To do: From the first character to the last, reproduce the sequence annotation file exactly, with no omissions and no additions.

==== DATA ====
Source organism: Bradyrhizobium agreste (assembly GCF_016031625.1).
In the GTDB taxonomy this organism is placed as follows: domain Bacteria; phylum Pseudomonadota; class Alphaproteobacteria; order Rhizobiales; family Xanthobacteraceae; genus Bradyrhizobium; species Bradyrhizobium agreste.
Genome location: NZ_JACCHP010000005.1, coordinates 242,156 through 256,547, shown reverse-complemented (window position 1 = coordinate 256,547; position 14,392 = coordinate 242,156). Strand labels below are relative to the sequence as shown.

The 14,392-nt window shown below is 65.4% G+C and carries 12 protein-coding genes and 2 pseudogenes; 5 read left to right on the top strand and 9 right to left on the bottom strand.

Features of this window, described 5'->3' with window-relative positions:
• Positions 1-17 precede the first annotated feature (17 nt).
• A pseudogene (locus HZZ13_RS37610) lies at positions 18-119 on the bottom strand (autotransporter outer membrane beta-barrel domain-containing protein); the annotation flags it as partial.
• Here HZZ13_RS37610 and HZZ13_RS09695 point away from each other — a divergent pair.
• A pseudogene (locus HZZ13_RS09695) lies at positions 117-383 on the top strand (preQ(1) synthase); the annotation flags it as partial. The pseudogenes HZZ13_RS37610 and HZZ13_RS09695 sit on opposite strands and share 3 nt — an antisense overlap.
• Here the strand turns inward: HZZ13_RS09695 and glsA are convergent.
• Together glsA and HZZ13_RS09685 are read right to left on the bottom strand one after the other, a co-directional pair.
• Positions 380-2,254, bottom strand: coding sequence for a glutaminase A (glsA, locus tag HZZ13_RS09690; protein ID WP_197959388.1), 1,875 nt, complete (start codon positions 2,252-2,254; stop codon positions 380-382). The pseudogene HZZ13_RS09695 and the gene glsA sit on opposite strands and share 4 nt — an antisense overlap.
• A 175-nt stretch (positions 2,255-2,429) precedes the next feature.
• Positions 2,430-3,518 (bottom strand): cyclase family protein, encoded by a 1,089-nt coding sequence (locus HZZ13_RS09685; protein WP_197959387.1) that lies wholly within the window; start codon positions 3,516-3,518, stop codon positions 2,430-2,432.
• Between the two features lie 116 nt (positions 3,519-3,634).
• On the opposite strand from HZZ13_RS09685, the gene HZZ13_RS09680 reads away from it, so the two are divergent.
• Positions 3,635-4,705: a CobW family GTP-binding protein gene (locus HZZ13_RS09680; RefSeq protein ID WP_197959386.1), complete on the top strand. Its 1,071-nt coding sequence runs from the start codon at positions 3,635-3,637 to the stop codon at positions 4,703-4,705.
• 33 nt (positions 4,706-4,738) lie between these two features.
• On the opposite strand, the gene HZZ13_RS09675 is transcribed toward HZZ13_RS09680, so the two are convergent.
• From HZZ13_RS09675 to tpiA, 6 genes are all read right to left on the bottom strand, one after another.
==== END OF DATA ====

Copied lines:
Source organism: Bradyrhizobium agreste (assembly GCF_016031625.1).
In the GTDB taxonomy this organism is placed as follows: domain Bacteria; phylum Pseudomonadota; class Alphaproteobacteria; order Rhizobiales; family Xanthobacteraceae; genus Bradyrhizobium; species Bradyrhizobium agreste.
Genome location: NZ_JACCHP010000005.1, coordinates 242,156 through 256,547, shown reverse-complemented (window position 1 = coordinate 256,547; position 14,392 = coordinate 242,156). Strand labels below are relative to the sequence as shown.

The 14,392-nt window shown below is 65.4% G+C and carries 12 protein-coding genes and 2 pseudogenes; 5 read left to right on the top strand and 9 right to left on the bottom strand.

Features of this window, described 5'->3' with window-relative positions:
• Positions 1-17 precede the first annotated feature (17 nt).
• A pseudogene (locus HZZ13_RS37610) lies at positions 18-119 on the bottom strand (autotransporter outer membrane beta-barrel domain-containing protein); the annotation flags it as partial.
• Here HZZ13_RS37610 and HZZ13_RS09695 point away from each other — a divergent pair.
• A pseudogene (locus HZZ13_RS09695) lies at positions 117-383 on the top strand (preQ(1) synthase); the annotation flags it as partial. The pseudogenes HZZ13_RS37610 and HZZ13_RS09695 sit on opposite strands and share 3 nt — an antisense overlap.
• Here the strand turns inward: HZZ13_RS09695 and glsA are convergent.
• Together glsA and HZZ13_RS09685 are read right to left on the bottom strand one after the other, a co-directional pair.
• Positions 380-2,254, bottom strand: coding sequence for a glutaminase A (glsA, locus tag HZZ13_RS09690; protein ID WP_197959388.1), 1,875 nt, complete (start codon positions 2,252-2,254; stop codon positions 380-382). The pseudogene HZZ13_RS09695 and the gene glsA sit on opposite strands and share 4 nt — an antisense overlap.
• A 175-nt stretch (positions 2,255-2,429) precedes the next feature.
• Positions 2,430-3,518 (bottom strand): cyclase family protein, encoded by a 1,089-nt coding sequence (locus HZZ13_RS09685; protein WP_197959387.1) that lies wholly within the window; start codon positions 3,516-3,518, stop codon positions 2,430-2,432.
• Between the two features lie 116 nt (positions 3,519-3,634).
• On the opposite strand from HZZ13_RS09685, the gene HZZ13_RS09680 reads away from it, so the two are divergent.
• Positions 3,635-4,705: a CobW family GTP-binding protein gene (locus HZZ13_RS09680; RefSeq protein ID WP_197959386.1), complete on the top strand. Its 1,071-nt coding sequence runs from the start codon at positions 3,635-3,637 to the stop codon at positions 4,703-4,705.
• 33 nt (positions 4,706-4,738) lie between these two features.
• On the opposite strand, the gene HZZ13_RS09675 is transcribed toward HZZ13_RS09680, so the two are convergent.
• From HZZ13_RS09675 to tpiA, 6 genes are all read right to left on the bottom strand, one after another.